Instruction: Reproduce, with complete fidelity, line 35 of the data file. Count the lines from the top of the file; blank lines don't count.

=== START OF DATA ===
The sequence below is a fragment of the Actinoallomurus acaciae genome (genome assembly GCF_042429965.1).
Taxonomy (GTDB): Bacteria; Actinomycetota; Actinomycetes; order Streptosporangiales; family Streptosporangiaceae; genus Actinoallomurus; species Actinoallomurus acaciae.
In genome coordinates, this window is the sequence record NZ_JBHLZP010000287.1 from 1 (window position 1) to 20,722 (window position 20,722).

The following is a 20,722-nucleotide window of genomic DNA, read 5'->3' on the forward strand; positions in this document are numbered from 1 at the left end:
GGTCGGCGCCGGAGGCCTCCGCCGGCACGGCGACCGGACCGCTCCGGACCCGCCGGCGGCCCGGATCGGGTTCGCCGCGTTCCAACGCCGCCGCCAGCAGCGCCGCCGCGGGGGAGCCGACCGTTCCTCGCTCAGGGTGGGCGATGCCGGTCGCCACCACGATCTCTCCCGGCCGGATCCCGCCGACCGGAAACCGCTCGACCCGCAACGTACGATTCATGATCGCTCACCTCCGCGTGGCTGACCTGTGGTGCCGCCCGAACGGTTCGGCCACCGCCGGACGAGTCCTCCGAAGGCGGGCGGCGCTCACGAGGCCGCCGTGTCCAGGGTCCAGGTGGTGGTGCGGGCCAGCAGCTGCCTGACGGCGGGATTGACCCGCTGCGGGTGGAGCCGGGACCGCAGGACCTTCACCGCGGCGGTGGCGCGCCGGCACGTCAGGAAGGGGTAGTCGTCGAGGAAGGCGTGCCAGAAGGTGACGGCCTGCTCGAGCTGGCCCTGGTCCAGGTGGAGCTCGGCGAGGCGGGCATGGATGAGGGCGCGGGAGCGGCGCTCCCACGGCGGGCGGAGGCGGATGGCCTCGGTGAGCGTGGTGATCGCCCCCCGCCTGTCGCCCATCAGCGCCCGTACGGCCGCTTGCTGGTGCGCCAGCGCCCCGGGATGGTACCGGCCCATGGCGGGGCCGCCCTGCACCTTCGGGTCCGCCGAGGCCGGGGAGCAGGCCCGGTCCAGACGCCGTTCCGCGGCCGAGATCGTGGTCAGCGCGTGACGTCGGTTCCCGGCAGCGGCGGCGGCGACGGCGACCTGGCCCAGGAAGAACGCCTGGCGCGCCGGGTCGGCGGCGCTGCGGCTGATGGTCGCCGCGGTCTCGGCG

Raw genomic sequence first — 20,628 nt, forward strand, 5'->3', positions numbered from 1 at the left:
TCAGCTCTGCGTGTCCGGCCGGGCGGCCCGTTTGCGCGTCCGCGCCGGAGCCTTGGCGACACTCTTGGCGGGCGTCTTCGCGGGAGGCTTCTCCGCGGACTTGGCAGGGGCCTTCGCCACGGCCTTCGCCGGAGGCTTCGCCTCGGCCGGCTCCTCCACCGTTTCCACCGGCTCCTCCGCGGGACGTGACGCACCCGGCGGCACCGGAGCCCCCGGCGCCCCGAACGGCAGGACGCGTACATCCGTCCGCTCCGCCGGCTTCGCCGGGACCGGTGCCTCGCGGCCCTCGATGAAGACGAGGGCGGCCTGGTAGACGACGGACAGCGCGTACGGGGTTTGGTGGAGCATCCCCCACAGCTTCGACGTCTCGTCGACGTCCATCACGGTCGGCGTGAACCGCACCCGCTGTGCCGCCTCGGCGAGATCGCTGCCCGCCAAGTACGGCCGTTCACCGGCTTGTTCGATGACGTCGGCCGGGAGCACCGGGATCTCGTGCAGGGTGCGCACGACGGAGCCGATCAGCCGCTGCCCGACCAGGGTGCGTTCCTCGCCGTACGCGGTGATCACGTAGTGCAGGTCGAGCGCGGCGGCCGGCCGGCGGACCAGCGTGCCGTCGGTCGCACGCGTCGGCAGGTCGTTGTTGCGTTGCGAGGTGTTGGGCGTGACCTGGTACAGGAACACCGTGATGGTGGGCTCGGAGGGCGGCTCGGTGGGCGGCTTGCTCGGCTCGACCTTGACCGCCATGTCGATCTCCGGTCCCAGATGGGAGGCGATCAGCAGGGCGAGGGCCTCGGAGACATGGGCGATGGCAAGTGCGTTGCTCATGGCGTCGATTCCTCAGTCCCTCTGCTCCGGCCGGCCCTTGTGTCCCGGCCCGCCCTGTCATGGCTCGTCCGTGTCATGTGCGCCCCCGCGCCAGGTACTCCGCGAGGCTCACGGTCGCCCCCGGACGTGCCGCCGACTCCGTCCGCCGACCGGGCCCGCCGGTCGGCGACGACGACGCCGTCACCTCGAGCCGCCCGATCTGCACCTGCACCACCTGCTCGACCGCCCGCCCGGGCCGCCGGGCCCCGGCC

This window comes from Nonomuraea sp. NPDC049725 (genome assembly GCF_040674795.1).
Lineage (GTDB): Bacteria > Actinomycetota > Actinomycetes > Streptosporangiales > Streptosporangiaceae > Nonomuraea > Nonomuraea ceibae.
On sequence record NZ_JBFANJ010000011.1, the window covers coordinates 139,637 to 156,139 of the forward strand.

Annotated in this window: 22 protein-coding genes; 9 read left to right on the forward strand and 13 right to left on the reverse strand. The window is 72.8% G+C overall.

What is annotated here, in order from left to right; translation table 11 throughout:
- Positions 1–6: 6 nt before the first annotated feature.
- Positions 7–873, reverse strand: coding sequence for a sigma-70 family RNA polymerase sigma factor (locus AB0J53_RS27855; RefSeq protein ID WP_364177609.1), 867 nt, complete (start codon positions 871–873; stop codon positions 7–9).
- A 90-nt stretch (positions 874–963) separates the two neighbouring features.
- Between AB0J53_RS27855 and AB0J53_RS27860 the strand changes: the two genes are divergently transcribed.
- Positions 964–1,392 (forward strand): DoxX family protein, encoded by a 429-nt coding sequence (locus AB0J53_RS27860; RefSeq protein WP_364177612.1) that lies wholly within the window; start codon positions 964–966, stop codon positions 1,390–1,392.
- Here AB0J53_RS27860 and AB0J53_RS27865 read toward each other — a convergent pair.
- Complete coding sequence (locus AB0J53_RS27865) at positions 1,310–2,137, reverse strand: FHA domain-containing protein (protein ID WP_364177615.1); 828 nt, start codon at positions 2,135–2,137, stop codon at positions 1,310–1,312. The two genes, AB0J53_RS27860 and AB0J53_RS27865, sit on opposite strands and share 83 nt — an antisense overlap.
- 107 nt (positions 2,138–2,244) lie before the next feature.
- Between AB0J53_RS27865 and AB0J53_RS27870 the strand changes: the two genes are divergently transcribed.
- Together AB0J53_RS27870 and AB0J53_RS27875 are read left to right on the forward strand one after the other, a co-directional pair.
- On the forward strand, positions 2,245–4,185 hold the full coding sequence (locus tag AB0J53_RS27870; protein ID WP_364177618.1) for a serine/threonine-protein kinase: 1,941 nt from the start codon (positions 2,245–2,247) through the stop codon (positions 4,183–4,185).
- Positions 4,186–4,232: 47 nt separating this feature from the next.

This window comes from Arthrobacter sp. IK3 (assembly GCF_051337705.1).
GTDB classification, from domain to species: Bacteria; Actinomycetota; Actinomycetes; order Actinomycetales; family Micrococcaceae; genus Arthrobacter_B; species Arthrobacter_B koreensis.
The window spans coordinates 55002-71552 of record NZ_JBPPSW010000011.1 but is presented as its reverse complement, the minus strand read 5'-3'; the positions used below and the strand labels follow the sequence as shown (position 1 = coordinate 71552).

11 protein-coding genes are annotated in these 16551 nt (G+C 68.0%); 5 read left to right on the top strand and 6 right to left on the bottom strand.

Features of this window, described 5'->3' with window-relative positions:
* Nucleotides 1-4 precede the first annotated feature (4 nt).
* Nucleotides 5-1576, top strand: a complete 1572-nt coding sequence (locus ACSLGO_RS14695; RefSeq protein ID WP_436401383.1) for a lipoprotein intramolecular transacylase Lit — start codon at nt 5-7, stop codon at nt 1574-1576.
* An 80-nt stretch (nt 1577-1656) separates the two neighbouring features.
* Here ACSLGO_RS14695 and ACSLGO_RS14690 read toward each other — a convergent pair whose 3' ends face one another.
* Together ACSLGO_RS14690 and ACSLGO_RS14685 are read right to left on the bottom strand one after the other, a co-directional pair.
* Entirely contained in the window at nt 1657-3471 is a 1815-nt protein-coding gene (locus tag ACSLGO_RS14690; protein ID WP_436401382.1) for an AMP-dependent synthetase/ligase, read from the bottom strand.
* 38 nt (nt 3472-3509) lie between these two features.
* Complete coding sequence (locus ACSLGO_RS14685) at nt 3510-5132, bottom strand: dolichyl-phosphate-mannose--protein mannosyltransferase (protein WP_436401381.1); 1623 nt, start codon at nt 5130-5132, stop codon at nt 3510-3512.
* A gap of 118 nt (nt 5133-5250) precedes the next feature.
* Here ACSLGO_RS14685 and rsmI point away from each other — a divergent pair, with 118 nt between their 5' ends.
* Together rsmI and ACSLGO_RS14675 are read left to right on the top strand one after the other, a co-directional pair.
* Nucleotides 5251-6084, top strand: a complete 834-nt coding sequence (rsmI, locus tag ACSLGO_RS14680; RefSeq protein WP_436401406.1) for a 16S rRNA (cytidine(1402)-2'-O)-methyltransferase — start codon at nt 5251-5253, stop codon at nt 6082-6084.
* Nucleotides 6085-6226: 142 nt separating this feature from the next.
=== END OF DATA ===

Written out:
* Entirely contained in the window at nt 1657-3471 is a 1815-nt protein-coding gene (locus tag ACSLGO_RS14690; protein ID WP_436401382.1) for an AMP-dependent synthetase/ligase, read from the bottom strand.